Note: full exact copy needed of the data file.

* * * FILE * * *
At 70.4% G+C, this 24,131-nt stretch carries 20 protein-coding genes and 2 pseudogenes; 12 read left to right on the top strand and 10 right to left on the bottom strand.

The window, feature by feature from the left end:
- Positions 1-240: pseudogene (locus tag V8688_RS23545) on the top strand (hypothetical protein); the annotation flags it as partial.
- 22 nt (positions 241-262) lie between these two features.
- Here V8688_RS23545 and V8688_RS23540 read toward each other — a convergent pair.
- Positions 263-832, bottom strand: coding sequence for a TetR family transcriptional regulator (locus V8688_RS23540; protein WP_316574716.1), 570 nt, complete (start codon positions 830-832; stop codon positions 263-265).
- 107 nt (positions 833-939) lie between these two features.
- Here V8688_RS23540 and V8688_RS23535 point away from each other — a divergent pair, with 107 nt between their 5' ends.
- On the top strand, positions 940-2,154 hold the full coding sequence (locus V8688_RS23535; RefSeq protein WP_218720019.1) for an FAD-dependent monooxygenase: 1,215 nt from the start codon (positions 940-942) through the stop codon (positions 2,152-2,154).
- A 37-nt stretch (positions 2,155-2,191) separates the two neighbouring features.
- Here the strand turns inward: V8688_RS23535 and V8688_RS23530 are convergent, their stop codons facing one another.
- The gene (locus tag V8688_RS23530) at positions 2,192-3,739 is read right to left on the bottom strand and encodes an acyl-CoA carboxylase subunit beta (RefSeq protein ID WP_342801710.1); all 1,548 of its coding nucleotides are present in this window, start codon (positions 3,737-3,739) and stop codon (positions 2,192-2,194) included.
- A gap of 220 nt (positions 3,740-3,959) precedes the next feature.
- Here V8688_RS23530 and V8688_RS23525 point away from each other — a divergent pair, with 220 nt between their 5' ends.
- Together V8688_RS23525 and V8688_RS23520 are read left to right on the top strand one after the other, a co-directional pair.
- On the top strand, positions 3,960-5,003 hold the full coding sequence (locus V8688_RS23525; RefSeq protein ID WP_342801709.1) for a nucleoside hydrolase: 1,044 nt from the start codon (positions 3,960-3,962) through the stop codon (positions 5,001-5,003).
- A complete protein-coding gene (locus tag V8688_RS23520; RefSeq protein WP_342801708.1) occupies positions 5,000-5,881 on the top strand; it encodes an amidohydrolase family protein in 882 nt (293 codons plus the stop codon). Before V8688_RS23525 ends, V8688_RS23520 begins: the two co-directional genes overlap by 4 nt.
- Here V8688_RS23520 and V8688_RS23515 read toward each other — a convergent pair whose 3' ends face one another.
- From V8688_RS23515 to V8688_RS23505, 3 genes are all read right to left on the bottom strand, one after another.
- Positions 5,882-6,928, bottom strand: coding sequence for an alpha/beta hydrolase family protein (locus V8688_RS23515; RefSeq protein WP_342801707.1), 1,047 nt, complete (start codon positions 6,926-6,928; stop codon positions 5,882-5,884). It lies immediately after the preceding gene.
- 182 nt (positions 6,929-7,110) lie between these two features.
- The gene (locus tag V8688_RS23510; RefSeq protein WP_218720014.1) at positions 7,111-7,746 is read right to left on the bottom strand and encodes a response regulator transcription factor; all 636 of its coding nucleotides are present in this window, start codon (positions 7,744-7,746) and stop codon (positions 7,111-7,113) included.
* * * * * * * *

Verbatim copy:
At 70.4% G+C, this 24,131-nt stretch carries 20 protein-coding genes and 2 pseudogenes; 12 read left to right on the top strand and 10 right to left on the bottom strand.

The window, feature by feature from the left end:
- Positions 1-240: pseudogene (locus tag V8688_RS23545) on the top strand (hypothetical protein); the annotation flags it as partial.
- 22 nt (positions 241-262) lie between these two features.
- Here V8688_RS23545 and V8688_RS23540 read toward each other — a convergent pair.
- Positions 263-832, bottom strand: coding sequence for a TetR family transcriptional regulator (locus V8688_RS23540; protein WP_316574716.1), 570 nt, complete (start codon positions 830-832; stop codon positions 263-265).
- 107 nt (positions 833-939) lie between these two features.
- Here V8688_RS23540 and V8688_RS23535 point away from each other — a divergent pair, with 107 nt between their 5' ends.
- On the top strand, positions 940-2,154 hold the full coding sequence (locus V8688_RS23535; RefSeq protein WP_218720019.1) for an FAD-dependent monooxygenase: 1,215 nt from the start codon (positions 940-942) through the stop codon (positions 2,152-2,154).
- A 37-nt stretch (positions 2,155-2,191) separates the two neighbouring features.
- Here the strand turns inward: V8688_RS23535 and V8688_RS23530 are convergent, their stop codons facing one another.
- The gene (locus tag V8688_RS23530) at positions 2,192-3,739 is read right to left on the bottom strand and encodes an acyl-CoA carboxylase subunit beta (RefSeq protein ID WP_342801710.1); all 1,548 of its coding nucleotides are present in this window, start codon (positions 3,737-3,739) and stop codon (positions 2,192-2,194) included.
- A gap of 220 nt (positions 3,740-3,959) precedes the next feature.
- Here V8688_RS23530 and V8688_RS23525 point away from each other — a divergent pair, with 220 nt between their 5' ends.
- Together V8688_RS23525 and V8688_RS23520 are read left to right on the top strand one after the other, a co-directional pair.
- On the top strand, positions 3,960-5,003 hold the full coding sequence (locus V8688_RS23525; RefSeq protein ID WP_342801709.1) for a nucleoside hydrolase: 1,044 nt from the start codon (positions 3,960-3,962) through the stop codon (positions 5,001-5,003).
- A complete protein-coding gene (locus tag V8688_RS23520; RefSeq protein WP_342801708.1) occupies positions 5,000-5,881 on the top strand; it encodes an amidohydrolase family protein in 882 nt (293 codons plus the stop codon). Before V8688_RS23525 ends, V8688_RS23520 begins: the two co-directional genes overlap by 4 nt.
- Here V8688_RS23520 and V8688_RS23515 read toward each other — a convergent pair whose 3' ends face one another.
- From V8688_RS23515 to V8688_RS23505, 3 genes are all read right to left on the bottom strand, one after another.
- Positions 5,882-6,928, bottom strand: coding sequence for an alpha/beta hydrolase family protein (locus V8688_RS23515; RefSeq protein WP_342801707.1), 1,047 nt, complete (start codon positions 6,926-6,928; stop codon positions 5,882-5,884). It lies immediately after the preceding gene.
- 182 nt (positions 6,929-7,110) lie between these two features.
- The gene (locus tag V8688_RS23510; RefSeq protein WP_218720014.1) at positions 7,111-7,746 is read right to left on the bottom strand and encodes a response regulator transcription factor; all 636 of its coding nucleotides are present in this window, start codon (positions 7,744-7,746) and stop codon (positions 7,111-7,113) included.